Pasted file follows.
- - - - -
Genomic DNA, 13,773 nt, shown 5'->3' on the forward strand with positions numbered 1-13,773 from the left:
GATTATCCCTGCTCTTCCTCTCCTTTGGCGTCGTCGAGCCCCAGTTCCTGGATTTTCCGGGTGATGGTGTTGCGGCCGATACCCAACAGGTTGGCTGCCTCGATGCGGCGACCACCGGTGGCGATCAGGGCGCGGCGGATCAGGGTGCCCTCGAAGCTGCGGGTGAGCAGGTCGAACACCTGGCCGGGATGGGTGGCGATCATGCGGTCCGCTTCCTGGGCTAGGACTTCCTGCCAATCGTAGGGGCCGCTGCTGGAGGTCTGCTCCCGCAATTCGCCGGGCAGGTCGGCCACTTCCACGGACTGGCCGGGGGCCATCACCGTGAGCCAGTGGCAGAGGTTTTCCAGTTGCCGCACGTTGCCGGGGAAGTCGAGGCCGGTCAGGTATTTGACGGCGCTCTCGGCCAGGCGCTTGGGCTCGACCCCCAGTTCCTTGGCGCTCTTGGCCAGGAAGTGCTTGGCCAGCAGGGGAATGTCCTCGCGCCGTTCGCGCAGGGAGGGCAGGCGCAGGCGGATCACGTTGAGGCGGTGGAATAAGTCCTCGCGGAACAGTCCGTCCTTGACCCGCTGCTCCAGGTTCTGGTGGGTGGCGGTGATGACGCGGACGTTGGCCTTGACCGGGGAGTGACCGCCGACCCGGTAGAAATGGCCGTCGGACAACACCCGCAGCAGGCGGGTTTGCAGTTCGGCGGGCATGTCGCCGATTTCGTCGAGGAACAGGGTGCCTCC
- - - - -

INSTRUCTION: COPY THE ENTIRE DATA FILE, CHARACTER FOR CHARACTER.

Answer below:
Genomic DNA, 13,773 nt, shown 5'->3' on the forward strand with positions numbered 1-13,773 from the left:
GATTATCCCTGCTCTTCCTCTCCTTTGGCGTCGTCGAGCCCCAGTTCCTGGATTTTCCGGGTGATGGTGTTGCGGCCGATACCCAACAGGTTGGCTGCCTCGATGCGGCGACCACCGGTGGCGATCAGGGCGCGGCGGATCAGGGTGCCCTCGAAGCTGCGGGTGAGCAGGTCGAACACCTGGCCGGGATGGGTGGCGATCATGCGGTCCGCTTCCTGGGCTAGGACTTCCTGCCAATCGTAGGGGCCGCTGCTGGAGGTCTGCTCCCGCAATTCGCCGGGCAGGTCGGCCACTTCCACGGACTGGCCGGGGGCCATCACCGTGAGCCAGTGGCAGAGGTTTTCCAGTTGCCGCACGTTGCCGGGGAAGTCGAGGCCGGTCAGGTATTTGACGGCGCTCTCGGCCAGGCGCTTGGGCTCGACCCCCAGTTCCTTGGCGCTCTTGGCCAGGAAGTGCTTGGCCAGCAGGGGAATGTCCTCGCGCCGTTCGCGCAGGGAGGGCAGGCGCAGGCGGATCACGTTGAGGCGGTGGAATAAGTCCTCGCGGAACAGTCCGTCCTTGACCCGCTGCTCCAGGTTCTGGTGGGTGGCGGTGATGACGCGGACGTTGGCCTTGACCGGGGAGTGACCGCCGACCCGGTAGAAATGGCCGTCGGACAACACCCGCAGCAGGCGGGTTTGCAGTTCGGCGGGCATGTCGCCGATTTCGTCGAGGAACAGGGTGCCTCC